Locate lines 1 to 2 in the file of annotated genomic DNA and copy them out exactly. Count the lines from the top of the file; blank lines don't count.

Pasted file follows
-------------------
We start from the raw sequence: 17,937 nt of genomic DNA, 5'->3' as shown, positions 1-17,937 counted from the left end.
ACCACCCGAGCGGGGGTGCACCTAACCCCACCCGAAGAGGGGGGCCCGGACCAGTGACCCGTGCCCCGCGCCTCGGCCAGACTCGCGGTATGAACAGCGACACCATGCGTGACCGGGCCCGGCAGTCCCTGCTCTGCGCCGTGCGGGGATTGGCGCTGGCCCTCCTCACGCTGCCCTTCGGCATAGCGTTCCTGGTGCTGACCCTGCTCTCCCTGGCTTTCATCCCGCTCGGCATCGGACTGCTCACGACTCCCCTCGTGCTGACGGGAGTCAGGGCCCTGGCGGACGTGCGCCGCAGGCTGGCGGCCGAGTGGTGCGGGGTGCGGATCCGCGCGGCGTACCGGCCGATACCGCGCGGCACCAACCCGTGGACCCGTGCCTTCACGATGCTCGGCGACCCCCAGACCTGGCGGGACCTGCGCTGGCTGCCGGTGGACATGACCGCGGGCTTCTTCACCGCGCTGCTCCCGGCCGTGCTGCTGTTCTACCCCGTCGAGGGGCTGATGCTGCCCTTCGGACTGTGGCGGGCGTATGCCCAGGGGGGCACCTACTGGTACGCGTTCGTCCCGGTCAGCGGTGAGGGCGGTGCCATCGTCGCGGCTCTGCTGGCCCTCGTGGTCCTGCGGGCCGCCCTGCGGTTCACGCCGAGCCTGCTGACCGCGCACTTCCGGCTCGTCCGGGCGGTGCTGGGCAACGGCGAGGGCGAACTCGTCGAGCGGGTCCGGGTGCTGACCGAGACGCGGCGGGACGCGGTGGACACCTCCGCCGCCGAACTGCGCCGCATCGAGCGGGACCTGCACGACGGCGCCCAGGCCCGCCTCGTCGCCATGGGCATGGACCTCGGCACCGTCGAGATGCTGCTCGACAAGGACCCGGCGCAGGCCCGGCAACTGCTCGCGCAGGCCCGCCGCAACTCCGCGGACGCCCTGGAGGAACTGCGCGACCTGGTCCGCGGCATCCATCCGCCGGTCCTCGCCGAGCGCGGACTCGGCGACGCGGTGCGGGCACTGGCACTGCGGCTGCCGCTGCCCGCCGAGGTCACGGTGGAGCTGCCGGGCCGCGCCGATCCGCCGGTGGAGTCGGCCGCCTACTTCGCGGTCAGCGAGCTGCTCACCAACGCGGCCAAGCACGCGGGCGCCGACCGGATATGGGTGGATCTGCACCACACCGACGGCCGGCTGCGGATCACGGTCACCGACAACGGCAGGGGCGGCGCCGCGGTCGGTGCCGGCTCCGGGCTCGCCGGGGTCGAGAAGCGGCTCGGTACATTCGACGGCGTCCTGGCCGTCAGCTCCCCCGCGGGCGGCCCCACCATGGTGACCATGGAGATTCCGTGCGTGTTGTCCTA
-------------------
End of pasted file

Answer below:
We start from the raw sequence: 17,937 nt of genomic DNA, 5'->3' as shown, positions 1-17,937 counted from the left end.
ACCACCCGAGCGGGGGTGCACCTAACCCCACCCGAAGAGGGGGGCCCGGACCAGTGACCCGTGCCCCGCGCCTCGGCCAGACTCGCGGTATGAACAGCGACACCATGCGTGACCGGGCCCGGCAGTCCCTGCTCTGCGCCGTGCGGGGATTGGCGCTGGCCCTCCTCACGCTGCCCTTCGGCATAGCGTTCCTGGTGCTGACCCTGCTCTCCCTGGCTTTCATCCCGCTCGGCATCGGACTGCTCACGACTCCCCTCGTGCTGACGGGAGTCAGGGCCCTGGCGGACGTGCGCCGCAGGCTGGCGGCCGAGTGGTGCGGGGTGCGGATCCGCGCGGCGTACCGGCCGATACCGCGCGGCACCAACCCGTGGACCCGTGCCTTCACGATGCTCGGCGACCCCCAGACCTGGCGGGACCTGCGCTGGCTGCCGGTGGACATGACCGCGGGCTTCTTCACCGCGCTGCTCCCGGCCGTGCTGCTGTTCTACCCCGTCGAGGGGCTGATGCTGCCCTTCGGACTGTGGCGGGCGTATGCCCAGGGGGGCACCTACTGGTACGCGTTCGTCCCGGTCAGCGGTGAGGGCGGTGCCATCGTCGCGGCTCTGCTGGCCCTCGTGGTCCTGCGGGCCGCCCTGCGGTTCACGCCGAGCCTGCTGACCGCGCACTTCCGGCTCGTCCGGGCGGTGCTGGGCAACGGCGAGGGCGAACTCGTCGAGCGGGTCCGGGTGCTGACCGAGACGCGGCGGGACGCGGTGGACACCTCCGCCGCCGAACTGCGCCGCATCGAGCGGGACCTGCACGACGGCGCCCAGGCCCGCCTCGTCGCCATGGGCATGGACCTCGGCACCGTCGAGATGCTGCTCGACAAGGACCCGGCGCAGGCCCGGCAACTGCTCGCGCAGGCCCGCCGCAACTCCGCGGACGCCCTGGAGGAACTGCGCGACCTGGTCCGCGGCATCCATCCGCCGGTCCTCGCCGAGCGCGGACTCGGCGACGCGGTGCGGGCACTGGCACTGCGGCTGCCGCTGCCCGCCGAGGTCACGGTGGAGCTGCCGGGCCGCGCCGATCCGCCGGTGGAGTCGGCCGCCTACTTCGCGGTCAGCGAGCTGCTCACCAACGCGGCCAAGCACGCGGGCGCCGACCGGATATGGGTGGATCTGCACCACACCGACGGCCGGCTGCGGATCACGGTCACCGACAACGGCAGGGGCGGCGCCGCGGTCGGTGCCGGCTCCGGGCTCGCCGGGGTCGAGAAGCGGCTCGGTACATTCGACGGCGTCCTGGCCGTCAGCTCCCCCGCGGGCGGCCCCACCATGGTGACCATGGAGATTCCGTGCGTGTTGTCCTA